Comedian and Actor

Comedian and Actor

Hal Sparks

By Denny Patterson

Unique. That is the word that can practically sum up actor and comedian Hal Sparks. Many of you may know him as the loveable and charming Michael Novotny on Showtime’s groundbreaking series, Queer as Folk, while others may remember him in Dude, Where’s My Car? and as the host of E!’s Talk Soup. No matter where or how you may know Sparks, he is one of a kind. In addition to television work, Sparks is a LGBTQ ally and outspoken activist who regularly participates in charitable events for organizations like the AIDS Walk and Farm Sanctuary. However, stand up comedy will always be one of his greatest loves. No matter what project he is working on, he will always schedule some time for stand up. I had the absolute pleasure of chatting more with Sparks about his current and upcoming projects, and I asked the question that is still on many people’s mind – will there be a Queer as Folk reboot?

Hal, thank you so much for taking the time to chat with me. I am a big fan of Queer as Folk, and I never thought I would ever get the chance to talk with the OG Michael Novotny.

[Laughs] It’s my pleasure.

I would like to start off by talking about Queer as Folk. Has there been any more confirmation about a reboot?

No. We have our antennas up all the time, and we are constantly on the lookout for some ideas. I think the cast in coordination with some of the writers and certainly the execs on how they think it should happen are all for it. So, that’s not the question. The question will come from either Showtime deciding to do it, or the execs. Until that happens, we are all just kind of floating down the river blindfolded.

If a reboot does happen, will the original cast come back and pick up where they left off?

I think some time will have to pass, and it will be more of a recognition. I think we all aged fairly well, but you know, it would have to pick up a couple years down the line. If they decide not to do that, that’s fine, but that’s my general feeling. Also, people like to have a sense of continuity about characters, and fans of the show are going to assume you are alive and doing stuff during that time they didn’t see you. Make it a natural shift opposed to picking up 45 minutes later.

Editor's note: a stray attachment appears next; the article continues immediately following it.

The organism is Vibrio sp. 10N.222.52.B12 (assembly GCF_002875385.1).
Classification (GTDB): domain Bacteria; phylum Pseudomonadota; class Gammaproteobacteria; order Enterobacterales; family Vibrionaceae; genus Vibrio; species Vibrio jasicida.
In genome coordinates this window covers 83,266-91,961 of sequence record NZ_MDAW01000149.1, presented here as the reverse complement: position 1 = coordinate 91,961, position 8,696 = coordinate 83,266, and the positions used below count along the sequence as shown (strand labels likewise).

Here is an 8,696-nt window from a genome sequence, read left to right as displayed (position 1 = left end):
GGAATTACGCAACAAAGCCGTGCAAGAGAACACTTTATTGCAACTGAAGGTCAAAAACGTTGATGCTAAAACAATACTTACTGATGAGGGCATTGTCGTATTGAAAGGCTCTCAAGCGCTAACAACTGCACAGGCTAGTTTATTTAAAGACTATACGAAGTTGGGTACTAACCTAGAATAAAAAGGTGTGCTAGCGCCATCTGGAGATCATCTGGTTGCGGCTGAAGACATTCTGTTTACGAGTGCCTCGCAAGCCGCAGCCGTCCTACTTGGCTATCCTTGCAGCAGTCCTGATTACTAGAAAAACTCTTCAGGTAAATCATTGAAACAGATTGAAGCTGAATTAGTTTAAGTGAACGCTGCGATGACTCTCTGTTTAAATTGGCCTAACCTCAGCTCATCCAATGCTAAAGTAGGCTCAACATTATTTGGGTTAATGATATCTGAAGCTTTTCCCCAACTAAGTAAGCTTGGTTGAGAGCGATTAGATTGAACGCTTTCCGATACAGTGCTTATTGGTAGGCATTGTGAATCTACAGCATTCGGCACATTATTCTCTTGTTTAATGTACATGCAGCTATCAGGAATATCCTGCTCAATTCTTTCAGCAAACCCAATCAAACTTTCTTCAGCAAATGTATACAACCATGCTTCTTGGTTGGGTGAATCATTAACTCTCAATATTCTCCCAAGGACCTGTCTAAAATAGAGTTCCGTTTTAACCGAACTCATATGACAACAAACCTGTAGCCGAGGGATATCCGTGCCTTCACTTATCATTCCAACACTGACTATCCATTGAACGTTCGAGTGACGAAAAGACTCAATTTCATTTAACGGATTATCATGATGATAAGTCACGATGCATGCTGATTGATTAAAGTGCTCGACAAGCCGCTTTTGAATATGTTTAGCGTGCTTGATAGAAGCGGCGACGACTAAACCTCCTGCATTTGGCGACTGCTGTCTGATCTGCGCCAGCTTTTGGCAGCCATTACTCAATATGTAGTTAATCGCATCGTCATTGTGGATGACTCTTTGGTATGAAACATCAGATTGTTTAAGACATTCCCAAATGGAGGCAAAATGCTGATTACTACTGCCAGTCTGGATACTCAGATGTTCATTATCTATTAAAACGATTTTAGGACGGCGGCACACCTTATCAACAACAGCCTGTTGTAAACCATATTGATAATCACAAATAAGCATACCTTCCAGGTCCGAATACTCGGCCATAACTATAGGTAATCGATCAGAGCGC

What direction would you like to see the show head toward, and what changes would need to be made in order for it to be a success today?

In the beginning, the story was about gay marriage. That was the main controversy. Now, the relationships like Michael and Ben and Lindsay and Melanie, I think we need to see if they stood the test of time as a way of diminishing any critique that existed in the first place. Those preconceived notions of gay relationships. I would love to see what the cast’s friendship base and circle of friends look like now, because certainly it would have widened since the show. I think what you are getting at is should the show be more diverse and cover more characters, and I think the answer is of course, but it needs to happen organically. I think there needs to be a genuine reflection of what’s going on these days, and I think it should genuinely reflect the community.

I read in other interviews that you were very eager to play the role of Michael. Why is that?

Because it was extraordinarily well-written and it worked. I was just coming off Talk Soup and just did Dude, Where My Car?, and I was very aware that dramatic roles, especially dramatic roles of value, were very limited to me since I am a comedian. It was a miracle how it timed out. Ultimately, I didn’t understand anybody’s reservations about doing it, and I was puzzled by the what ifs. You know, the fears some people had. It certainly worked to my advantage because had there been more people auditioning, I would not have gotten it.